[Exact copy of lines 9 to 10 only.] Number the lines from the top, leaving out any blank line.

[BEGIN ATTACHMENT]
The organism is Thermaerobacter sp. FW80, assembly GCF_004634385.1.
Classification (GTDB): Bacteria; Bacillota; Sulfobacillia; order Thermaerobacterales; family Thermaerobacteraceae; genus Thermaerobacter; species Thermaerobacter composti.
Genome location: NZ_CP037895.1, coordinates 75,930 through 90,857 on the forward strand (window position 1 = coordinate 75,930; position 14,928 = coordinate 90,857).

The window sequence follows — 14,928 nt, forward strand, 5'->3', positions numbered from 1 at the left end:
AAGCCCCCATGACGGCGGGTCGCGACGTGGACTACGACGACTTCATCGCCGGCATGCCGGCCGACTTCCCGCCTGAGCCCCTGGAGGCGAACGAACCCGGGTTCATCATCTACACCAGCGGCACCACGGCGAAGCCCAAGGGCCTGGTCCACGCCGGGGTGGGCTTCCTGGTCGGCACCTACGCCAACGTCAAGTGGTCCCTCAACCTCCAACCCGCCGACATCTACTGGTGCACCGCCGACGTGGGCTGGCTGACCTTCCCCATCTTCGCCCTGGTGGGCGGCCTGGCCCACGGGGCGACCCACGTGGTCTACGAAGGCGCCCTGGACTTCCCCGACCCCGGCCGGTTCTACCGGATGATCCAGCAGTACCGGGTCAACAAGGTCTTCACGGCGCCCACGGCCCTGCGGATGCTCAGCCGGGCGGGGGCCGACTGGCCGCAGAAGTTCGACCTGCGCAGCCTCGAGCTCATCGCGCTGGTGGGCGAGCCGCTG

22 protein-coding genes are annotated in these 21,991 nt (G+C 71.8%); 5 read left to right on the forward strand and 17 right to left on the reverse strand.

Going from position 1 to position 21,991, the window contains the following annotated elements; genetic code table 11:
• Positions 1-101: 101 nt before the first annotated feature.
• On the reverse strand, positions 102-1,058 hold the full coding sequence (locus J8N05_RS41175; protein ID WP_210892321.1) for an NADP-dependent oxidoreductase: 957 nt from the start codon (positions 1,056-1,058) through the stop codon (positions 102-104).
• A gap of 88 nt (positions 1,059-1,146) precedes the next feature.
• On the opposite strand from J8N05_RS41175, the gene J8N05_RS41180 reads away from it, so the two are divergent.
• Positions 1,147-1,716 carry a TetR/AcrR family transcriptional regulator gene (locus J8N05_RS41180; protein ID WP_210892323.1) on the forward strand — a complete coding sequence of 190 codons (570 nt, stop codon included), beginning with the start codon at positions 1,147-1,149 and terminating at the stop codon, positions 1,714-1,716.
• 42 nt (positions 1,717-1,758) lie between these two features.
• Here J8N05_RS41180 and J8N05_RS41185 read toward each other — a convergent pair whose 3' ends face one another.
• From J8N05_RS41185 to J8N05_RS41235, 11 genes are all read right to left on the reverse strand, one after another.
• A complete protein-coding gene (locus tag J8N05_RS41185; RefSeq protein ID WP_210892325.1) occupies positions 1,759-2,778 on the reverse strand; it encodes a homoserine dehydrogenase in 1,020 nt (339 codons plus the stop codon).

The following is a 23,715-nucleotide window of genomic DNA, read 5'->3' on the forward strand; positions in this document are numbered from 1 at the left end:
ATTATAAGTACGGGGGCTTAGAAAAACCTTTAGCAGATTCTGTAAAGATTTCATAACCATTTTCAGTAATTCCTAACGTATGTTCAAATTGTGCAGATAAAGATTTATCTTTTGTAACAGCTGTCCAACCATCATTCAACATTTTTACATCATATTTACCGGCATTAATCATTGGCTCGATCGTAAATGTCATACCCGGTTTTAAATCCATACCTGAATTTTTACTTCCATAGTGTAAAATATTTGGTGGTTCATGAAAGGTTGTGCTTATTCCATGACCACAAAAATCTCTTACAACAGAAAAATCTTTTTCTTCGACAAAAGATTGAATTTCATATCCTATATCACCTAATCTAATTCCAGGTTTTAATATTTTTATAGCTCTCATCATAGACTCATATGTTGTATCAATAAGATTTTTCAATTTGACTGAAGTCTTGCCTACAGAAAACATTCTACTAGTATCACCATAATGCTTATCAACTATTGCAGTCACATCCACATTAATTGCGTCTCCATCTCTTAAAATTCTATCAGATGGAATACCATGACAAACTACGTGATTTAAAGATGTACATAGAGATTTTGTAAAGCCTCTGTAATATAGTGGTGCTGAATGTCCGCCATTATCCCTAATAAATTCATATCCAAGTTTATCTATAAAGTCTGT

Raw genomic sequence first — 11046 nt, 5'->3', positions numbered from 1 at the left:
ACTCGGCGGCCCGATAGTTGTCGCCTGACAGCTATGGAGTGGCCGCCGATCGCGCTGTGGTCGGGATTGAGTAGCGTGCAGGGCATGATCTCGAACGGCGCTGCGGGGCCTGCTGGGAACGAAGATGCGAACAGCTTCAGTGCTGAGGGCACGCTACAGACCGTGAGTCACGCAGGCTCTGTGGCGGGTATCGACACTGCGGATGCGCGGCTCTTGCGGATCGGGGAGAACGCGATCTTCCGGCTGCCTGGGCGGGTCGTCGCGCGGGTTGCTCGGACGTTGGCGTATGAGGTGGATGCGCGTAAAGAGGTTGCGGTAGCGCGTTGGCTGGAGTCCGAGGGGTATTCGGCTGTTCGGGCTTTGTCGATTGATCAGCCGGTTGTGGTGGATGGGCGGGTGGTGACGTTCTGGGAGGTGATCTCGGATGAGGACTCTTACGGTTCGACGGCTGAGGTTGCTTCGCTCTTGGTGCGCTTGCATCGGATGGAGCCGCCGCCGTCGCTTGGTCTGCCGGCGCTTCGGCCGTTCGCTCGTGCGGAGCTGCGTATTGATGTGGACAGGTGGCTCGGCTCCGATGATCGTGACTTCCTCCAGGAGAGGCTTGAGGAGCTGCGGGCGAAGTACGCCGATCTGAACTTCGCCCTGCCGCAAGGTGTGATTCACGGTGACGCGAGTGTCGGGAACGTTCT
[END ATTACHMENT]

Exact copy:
• On the reverse strand, positions 102-1,058 hold the full coding sequence (locus J8N05_RS41175; protein ID WP_210892321.1) for an NADP-dependent oxidoreductase: 957 nt from the start codon (positions 1,056-1,058) through the stop codon (positions 102-104).
• A gap of 88 nt (positions 1,059-1,146) precedes the next feature.